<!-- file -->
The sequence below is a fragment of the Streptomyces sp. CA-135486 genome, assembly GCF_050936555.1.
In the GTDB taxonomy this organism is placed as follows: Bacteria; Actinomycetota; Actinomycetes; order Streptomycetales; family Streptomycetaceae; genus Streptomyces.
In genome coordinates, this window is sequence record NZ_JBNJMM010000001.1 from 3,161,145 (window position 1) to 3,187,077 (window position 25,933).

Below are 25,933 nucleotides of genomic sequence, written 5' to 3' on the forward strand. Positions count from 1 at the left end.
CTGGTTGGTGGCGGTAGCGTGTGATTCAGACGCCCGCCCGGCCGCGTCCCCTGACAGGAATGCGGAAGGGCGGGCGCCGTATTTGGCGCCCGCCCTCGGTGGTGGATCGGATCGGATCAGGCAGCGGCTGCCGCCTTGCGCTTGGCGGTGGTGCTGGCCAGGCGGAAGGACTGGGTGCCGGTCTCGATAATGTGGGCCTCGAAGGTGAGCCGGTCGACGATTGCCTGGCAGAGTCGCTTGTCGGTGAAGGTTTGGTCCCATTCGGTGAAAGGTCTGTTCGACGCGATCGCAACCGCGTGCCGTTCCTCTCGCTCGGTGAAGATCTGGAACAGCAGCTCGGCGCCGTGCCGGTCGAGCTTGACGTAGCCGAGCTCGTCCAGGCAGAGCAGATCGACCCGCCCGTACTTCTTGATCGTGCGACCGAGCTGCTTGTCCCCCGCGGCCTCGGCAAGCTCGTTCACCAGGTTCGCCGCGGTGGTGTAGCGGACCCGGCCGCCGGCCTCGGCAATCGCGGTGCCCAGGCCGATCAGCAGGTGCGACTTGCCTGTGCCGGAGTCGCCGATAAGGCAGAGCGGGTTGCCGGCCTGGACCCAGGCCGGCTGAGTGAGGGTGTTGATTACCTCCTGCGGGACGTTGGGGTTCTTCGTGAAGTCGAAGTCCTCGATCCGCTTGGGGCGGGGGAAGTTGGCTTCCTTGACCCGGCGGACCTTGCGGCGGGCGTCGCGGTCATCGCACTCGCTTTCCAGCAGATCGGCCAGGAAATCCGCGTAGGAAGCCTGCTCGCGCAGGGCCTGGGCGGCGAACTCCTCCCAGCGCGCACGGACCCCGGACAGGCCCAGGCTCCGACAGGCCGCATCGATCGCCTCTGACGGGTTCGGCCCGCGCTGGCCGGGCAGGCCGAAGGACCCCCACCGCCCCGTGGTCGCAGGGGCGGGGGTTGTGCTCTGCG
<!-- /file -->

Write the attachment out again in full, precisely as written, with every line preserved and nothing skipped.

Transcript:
The sequence below is a fragment of the Streptomyces sp. CA-135486 genome, assembly GCF_050936555.1.
In the GTDB taxonomy this organism is placed as follows: Bacteria; Actinomycetota; Actinomycetes; order Streptomycetales; family Streptomycetaceae; genus Streptomyces.
In genome coordinates, this window is sequence record NZ_JBNJMM010000001.1 from 3,161,145 (window position 1) to 3,187,077 (window position 25,933).

Below are 25,933 nucleotides of genomic sequence, written 5' to 3' on the forward strand. Positions count from 1 at the left end.
CTGGTTGGTGGCGGTAGCGTGTGATTCAGACGCCCGCCCGGCCGCGTCCCCTGACAGGAATGCGGAAGGGCGGGCGCCGTATTTGGCGCCCGCCCTCGGTGGTGGATCGGATCGGATCAGGCAGCGGCTGCCGCCTTGCGCTTGGCGGTGGTGCTGGCCAGGCGGAAGGACTGGGTGCCGGTCTCGATAATGTGGGCCTCGAAGGTGAGCCGGTCGACGATTGCCTGGCAGAGTCGCTTGTCGGTGAAGGTTTGGTCCCATTCGGTGAAAGGTCTGTTCGACGCGATCGCAACCGCGTGCCGTTCCTCTCGCTCGGTGAAGATCTGGAACAGCAGCTCGGCGCCGTGCCGGTCGAGCTTGACGTAGCCGAGCTCGTCCAGGCAGAGCAGATCGACCCGCCCGTACTTCTTGATCGTGCGACCGAGCTGCTTGTCCCCCGCGGCCTCGGCAAGCTCGTTCACCAGGTTCGCCGCGGTGGTGTAGCGGACCCGGCCGCCGGCCTCGGCAATCGCGGTGCCCAGGCCGATCAGCAGGTGCGACTTGCCTGTGCCGGAGTCGCCGATAAGGCAGAGCGGGTTGCCGGCCTGGACCCAGGCCGGCTGAGTGAGGGTGTTGATTACCTCCTGCGGGACGTTGGGGTTCTTCGTGAAGTCGAAGTCCTCGATCCGCTTGGGGCGGGGGAAGTTGGCTTCCTTGACCCGGCGGACCTTGCGGCGGGCGTCGCGGTCATCGCACTCGCTTTCCAGCAGATCGGCCAGGAAATCCGCGTAGGAAGCCTGCTCGCGCAGGGCCTGGGCGGCGAACTCCTCCCAGCGCGCACGGACCCCGGACAGGCCCAGGCTCCGACAGGCCGCATCGATCGCCTCTGACGGGTTCGGCCCGCGCTGGCCGGGCAGGCCGAAGGACCCCCACCGCCCCGTGGTCGCAGGGGCGGGGGTTGTGCTCTGCG